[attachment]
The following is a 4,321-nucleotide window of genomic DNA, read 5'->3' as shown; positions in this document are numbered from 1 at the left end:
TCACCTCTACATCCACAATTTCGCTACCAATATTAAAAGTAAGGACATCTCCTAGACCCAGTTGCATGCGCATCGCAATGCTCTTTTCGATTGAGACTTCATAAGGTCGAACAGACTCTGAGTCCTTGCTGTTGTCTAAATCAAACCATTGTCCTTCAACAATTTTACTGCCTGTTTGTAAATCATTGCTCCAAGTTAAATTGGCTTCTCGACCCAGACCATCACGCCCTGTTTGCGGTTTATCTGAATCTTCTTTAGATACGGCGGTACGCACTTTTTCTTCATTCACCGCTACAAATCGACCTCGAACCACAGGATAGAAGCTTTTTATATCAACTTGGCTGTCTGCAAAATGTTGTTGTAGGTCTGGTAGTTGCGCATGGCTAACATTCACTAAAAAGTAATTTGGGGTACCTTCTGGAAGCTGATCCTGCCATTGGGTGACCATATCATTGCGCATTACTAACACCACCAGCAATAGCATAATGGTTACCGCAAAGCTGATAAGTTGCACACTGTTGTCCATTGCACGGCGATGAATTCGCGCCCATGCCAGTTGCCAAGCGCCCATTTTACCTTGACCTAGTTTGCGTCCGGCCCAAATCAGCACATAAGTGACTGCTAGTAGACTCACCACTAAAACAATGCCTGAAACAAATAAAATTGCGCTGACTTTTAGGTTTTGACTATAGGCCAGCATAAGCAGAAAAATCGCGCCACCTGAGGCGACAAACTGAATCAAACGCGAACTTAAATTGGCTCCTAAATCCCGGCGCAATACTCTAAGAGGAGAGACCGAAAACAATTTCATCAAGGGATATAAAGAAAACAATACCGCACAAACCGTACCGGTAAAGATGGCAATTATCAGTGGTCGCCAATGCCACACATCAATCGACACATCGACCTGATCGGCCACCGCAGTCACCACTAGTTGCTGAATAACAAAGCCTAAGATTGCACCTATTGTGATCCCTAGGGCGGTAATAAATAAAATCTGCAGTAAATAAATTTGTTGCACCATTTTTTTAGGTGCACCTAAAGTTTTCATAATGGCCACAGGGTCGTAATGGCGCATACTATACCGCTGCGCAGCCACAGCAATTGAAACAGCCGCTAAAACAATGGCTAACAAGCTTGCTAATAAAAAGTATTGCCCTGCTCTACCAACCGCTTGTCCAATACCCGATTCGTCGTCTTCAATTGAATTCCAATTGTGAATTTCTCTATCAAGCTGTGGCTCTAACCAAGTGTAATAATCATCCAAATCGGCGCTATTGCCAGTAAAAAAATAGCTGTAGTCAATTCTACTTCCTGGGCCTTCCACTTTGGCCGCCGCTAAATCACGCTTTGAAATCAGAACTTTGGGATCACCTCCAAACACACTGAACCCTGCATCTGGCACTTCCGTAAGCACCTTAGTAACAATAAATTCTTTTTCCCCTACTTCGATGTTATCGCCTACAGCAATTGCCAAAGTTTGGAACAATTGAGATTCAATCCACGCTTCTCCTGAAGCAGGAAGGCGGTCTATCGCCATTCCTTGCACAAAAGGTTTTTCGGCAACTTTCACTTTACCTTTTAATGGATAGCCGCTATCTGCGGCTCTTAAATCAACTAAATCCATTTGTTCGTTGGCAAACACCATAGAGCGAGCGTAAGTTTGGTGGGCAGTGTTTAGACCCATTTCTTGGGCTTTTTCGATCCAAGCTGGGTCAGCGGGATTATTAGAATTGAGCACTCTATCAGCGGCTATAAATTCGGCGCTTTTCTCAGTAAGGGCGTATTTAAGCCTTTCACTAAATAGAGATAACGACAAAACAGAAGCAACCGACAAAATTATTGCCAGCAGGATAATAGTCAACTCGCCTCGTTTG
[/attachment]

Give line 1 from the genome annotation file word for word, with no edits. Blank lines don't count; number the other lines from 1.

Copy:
The following is a 4,321-nucleotide window of genomic DNA, read 5'->3' as shown; positions in this document are numbered from 1 at the left end: